Visa, the credit card company, has announced it will use software on mobile phones to determine their location when customers make credit card payments. The aim is to verify if the phone is in the same place as the payment is taking place. If not, there is an increased chance that the payment will be declined. You can read the press release here.
The phone’s location is estimated by Finsphere Corporation, specialists in geo-spatial analysis. They provide their estimate to Visa who will reportedly match this with the transaction location in less than a millisecond. A millisecond is a very short period of time, and it takes many milliseconds for mobile phones to exchange signalling data with their networks, so this claim sounds like marketing hype, unless Finsphere’s analysis is being done continuously and so is made available to Visa before payments take place. What will matter in practice is the total time to collect and collate the data, not the time it takes Visa to perform their final comparison.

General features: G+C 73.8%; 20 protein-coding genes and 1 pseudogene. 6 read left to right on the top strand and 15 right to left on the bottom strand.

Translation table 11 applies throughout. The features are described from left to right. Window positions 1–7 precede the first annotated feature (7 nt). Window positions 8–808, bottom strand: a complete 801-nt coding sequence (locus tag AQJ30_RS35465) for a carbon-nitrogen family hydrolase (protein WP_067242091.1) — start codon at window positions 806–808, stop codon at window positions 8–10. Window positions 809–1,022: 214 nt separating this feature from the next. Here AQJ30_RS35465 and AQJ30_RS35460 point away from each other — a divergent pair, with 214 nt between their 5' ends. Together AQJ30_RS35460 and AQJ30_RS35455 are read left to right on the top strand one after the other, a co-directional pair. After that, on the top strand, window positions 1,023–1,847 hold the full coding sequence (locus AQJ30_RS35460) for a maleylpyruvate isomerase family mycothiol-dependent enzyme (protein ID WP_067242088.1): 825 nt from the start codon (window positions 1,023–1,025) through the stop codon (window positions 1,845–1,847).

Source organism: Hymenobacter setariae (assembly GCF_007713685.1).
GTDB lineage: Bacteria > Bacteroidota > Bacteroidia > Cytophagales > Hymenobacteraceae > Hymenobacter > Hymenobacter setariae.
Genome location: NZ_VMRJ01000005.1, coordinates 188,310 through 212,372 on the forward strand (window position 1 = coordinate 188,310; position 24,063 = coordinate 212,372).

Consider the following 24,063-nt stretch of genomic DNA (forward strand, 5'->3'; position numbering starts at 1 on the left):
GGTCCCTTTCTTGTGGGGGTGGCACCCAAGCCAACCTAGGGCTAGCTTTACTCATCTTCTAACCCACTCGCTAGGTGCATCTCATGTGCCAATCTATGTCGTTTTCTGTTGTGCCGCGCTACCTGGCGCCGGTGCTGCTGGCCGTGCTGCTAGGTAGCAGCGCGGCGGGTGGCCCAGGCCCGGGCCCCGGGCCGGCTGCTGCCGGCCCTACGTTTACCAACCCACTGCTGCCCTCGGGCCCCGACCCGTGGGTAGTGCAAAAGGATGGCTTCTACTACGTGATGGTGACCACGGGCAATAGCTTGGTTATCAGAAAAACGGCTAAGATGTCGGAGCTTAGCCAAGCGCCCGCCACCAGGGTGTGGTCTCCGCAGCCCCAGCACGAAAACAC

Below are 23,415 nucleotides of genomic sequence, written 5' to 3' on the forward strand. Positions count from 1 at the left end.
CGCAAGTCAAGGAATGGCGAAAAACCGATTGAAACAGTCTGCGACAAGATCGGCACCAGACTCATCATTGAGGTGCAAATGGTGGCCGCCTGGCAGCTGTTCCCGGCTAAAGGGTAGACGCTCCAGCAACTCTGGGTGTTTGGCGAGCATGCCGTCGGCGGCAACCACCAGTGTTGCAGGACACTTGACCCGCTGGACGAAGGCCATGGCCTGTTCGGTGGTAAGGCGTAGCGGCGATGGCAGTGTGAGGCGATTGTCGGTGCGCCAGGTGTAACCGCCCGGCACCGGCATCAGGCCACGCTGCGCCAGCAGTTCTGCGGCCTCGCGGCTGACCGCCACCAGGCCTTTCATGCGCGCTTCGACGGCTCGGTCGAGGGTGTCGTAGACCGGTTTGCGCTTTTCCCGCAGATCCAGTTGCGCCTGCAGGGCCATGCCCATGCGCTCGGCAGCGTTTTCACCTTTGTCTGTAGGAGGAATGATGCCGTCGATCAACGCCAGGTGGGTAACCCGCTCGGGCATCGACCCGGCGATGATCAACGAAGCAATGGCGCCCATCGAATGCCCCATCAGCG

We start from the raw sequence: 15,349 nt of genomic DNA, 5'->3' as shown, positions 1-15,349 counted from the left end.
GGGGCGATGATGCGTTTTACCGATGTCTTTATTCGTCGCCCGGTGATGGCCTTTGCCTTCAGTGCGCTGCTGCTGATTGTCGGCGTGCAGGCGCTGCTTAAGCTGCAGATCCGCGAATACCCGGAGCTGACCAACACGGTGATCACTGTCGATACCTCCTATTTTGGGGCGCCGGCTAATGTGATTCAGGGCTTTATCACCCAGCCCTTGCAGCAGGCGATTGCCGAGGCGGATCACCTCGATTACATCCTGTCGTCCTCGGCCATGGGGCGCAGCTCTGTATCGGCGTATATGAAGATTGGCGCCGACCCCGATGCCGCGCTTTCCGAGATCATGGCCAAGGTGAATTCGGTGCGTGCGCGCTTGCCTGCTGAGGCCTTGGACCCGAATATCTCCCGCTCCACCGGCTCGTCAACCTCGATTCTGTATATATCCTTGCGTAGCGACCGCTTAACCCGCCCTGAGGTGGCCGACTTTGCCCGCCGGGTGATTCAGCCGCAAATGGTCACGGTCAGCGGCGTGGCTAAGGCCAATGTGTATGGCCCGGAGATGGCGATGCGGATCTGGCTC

Customers will enroll for the service by downloading mobile banking apps from participating financial institutions. The press release states that customers will need to ‘periodically’ connect to a mobile or wi-fi network, but leaves it vague as to how accurate the location assessment will be if gaps in network coverage prevent connection. The service will be available to US card-issuing financial institutions from April 2015.
This feature is another example of the trend towards using network technology to enable constant surveillance of the individual for the purposes of enhancing security. The press release is silent about how much data is collected when the customer is not making payments, and whether the location data will be used for other purposes than verifying payments.